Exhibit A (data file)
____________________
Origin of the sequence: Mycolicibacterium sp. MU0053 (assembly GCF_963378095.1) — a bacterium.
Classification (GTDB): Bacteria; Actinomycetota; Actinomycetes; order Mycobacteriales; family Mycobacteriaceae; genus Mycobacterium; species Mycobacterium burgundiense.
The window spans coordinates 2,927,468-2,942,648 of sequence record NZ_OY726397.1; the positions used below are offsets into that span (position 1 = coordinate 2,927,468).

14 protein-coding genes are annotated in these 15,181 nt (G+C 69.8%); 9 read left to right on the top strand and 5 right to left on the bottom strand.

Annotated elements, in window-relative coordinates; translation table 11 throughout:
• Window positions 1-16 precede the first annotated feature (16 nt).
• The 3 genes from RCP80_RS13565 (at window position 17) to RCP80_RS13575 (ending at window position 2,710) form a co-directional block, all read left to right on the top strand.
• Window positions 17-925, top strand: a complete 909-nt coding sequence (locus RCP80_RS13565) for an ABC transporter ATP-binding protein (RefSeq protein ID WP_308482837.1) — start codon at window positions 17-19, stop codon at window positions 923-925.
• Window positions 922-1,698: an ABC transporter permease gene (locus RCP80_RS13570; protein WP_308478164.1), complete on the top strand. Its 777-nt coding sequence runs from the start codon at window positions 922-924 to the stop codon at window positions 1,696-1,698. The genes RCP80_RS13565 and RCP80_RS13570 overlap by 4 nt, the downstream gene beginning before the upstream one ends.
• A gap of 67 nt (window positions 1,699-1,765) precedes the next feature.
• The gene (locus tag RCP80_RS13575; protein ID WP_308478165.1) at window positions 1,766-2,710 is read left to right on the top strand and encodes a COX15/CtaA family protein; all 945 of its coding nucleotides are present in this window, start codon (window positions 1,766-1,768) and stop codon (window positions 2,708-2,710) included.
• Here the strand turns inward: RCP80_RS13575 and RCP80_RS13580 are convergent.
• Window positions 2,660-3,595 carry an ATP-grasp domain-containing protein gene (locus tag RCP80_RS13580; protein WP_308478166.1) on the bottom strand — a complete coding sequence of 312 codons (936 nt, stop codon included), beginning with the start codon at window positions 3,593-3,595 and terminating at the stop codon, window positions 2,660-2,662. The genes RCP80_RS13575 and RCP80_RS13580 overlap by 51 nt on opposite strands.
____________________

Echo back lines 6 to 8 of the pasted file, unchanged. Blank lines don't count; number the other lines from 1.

• Window positions 1-16 precede the first annotated feature (16 nt).
• The 3 genes from RCP80_RS13565 (at window position 17) to RCP80_RS13575 (ending at window position 2,710) form a co-directional block, all read left to right on the top strand.
• Window positions 17-925, top strand: a complete 909-nt coding sequence (locus RCP80_RS13565) for an ABC transporter ATP-binding protein (RefSeq protein ID WP_308482837.1) — start codon at window positions 17-19, stop codon at window positions 923-925.